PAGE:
NO WONDER SERVICERS DO NOT DO LOAN MODS AND PUSH FORECLOSURES: THEY GET A 27 POINT BONUS FROM GROSS PROCEEDS OF FORECLOSURES ON LOANS GUARANTEED BY FANNIE AND FREDDIE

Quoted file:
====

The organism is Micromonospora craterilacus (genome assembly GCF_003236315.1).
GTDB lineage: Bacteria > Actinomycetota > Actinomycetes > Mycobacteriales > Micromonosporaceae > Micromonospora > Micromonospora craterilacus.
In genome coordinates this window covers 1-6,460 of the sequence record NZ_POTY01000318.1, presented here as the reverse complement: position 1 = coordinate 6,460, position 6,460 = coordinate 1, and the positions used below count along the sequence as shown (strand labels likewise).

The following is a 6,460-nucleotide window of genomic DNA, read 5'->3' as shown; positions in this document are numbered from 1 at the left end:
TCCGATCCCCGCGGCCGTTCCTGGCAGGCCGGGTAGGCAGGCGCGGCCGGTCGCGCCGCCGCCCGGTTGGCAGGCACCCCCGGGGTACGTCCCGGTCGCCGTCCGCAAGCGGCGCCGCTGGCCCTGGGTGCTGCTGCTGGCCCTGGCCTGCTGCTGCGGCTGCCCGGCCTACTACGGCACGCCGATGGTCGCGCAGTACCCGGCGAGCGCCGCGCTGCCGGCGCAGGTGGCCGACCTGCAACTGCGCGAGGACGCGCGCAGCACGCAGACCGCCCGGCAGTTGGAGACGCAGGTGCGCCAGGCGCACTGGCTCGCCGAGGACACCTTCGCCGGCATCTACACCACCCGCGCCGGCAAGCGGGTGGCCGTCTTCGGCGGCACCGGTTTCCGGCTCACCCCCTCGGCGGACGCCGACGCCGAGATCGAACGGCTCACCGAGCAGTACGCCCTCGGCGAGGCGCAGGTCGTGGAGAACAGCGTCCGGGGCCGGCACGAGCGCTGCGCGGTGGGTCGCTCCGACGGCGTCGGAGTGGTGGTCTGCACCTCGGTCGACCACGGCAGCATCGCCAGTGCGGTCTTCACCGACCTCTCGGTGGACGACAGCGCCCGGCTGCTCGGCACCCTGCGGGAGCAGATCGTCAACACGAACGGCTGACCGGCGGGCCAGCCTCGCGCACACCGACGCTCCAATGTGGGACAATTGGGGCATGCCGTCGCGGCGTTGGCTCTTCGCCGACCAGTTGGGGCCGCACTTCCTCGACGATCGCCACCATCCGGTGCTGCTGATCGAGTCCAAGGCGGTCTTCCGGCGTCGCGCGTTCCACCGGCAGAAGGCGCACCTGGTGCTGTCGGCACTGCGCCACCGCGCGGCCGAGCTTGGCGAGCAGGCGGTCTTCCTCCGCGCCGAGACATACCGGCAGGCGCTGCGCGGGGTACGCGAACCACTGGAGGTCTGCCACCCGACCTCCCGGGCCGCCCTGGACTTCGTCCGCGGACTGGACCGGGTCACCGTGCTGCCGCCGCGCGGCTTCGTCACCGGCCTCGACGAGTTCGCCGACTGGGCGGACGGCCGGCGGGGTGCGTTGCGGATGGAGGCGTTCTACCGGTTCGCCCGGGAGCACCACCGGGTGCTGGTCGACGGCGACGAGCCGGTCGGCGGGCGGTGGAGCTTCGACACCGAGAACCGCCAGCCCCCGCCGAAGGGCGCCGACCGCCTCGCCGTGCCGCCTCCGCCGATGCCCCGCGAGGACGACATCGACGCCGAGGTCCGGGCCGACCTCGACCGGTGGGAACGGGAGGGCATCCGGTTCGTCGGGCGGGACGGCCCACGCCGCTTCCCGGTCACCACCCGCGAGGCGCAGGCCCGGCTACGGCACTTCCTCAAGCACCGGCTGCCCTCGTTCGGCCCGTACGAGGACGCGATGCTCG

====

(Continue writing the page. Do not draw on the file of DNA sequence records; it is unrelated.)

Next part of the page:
July 3, 2013We are constantly bombarded with e-mails from homeowners trying to figure out why servicers are so reluctant to offer loan mods and why most loan mod applications are denied for one reason or the other. After all, a loan which is modified with payments being made is better than a non-performing loan, right?Apparently not. Pursuant to agreements negotiated between the servicers and GSEs (Government Sponsored Enterprises, such as Freddie Mac and Fannie Mae), once a servicer forecloses and sells a property, that servicer gets a 27% bonus payment right off the top from the gross proceeds of the sale. This, of course, is in addition to the monies the servicer receives pre-foreclosure, from monthly payments, “trial mod” programs, “temporary forbearance” agreements, and the like. Once the property is sold, the balance of the proceeds are sent to the “investor”, and the servicer (e.g. JPMorgan Chase Bank, N.A.) makes a claim to either Fannie or Freddie (whichever one guaranteed the loan) for the difference. Thus, Chase, for example, gets not only (a) the monies pre-foreclosure, but also (b) a 27 point “kicker” for foreclosing, and (c) all of its “deficiency” on the loan (which it never owned, in the case of WaMu originated loans) paid for by the government (which means the taxpayers).Is this legal? On an adequate disclosure/equity/unjust enrichment basis, most likely not. In fact, it may even amount to a type of fraudulent conduct (e.g. fraud by omission/nondisclosure). We are looking into this more closely with our experts. Jeff Barnes, Esq., www.ForeclosureDefenseNationwide.com

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